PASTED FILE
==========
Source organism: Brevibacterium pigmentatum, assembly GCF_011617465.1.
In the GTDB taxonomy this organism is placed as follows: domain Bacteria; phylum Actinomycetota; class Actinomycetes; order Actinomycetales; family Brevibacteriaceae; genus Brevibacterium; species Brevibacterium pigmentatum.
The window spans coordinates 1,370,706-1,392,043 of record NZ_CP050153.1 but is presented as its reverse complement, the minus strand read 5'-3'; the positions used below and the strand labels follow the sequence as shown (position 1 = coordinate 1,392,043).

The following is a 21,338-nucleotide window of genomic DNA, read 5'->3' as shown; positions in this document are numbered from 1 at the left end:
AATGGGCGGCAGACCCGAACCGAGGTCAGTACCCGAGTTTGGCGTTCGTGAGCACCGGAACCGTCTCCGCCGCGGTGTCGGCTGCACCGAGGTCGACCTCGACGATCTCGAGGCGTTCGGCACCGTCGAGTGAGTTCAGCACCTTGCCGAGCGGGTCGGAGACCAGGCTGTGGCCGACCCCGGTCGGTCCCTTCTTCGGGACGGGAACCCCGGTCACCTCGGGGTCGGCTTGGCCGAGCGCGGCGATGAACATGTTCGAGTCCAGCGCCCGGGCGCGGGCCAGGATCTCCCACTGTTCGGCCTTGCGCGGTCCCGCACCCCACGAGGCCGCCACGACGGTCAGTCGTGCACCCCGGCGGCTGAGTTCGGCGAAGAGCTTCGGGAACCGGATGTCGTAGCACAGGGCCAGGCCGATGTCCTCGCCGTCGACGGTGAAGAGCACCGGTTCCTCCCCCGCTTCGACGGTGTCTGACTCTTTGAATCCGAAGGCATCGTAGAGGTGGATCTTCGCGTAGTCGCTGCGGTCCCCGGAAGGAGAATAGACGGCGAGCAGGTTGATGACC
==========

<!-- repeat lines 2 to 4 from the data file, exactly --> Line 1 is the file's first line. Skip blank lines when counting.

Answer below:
In the GTDB taxonomy this organism is placed as follows: domain Bacteria; phylum Actinomycetota; class Actinomycetes; order Actinomycetales; family Brevibacteriaceae; genus Brevibacterium; species Brevibacterium pigmentatum.
The window spans coordinates 1,370,706-1,392,043 of record NZ_CP050153.1 but is presented as its reverse complement, the minus strand read 5'-3'; the positions used below and the strand labels follow the sequence as shown (position 1 = coordinate 1,392,043).

The following is a 21,338-nucleotide window of genomic DNA, read 5'->3' as shown; positions in this document are numbered from 1 at the left end: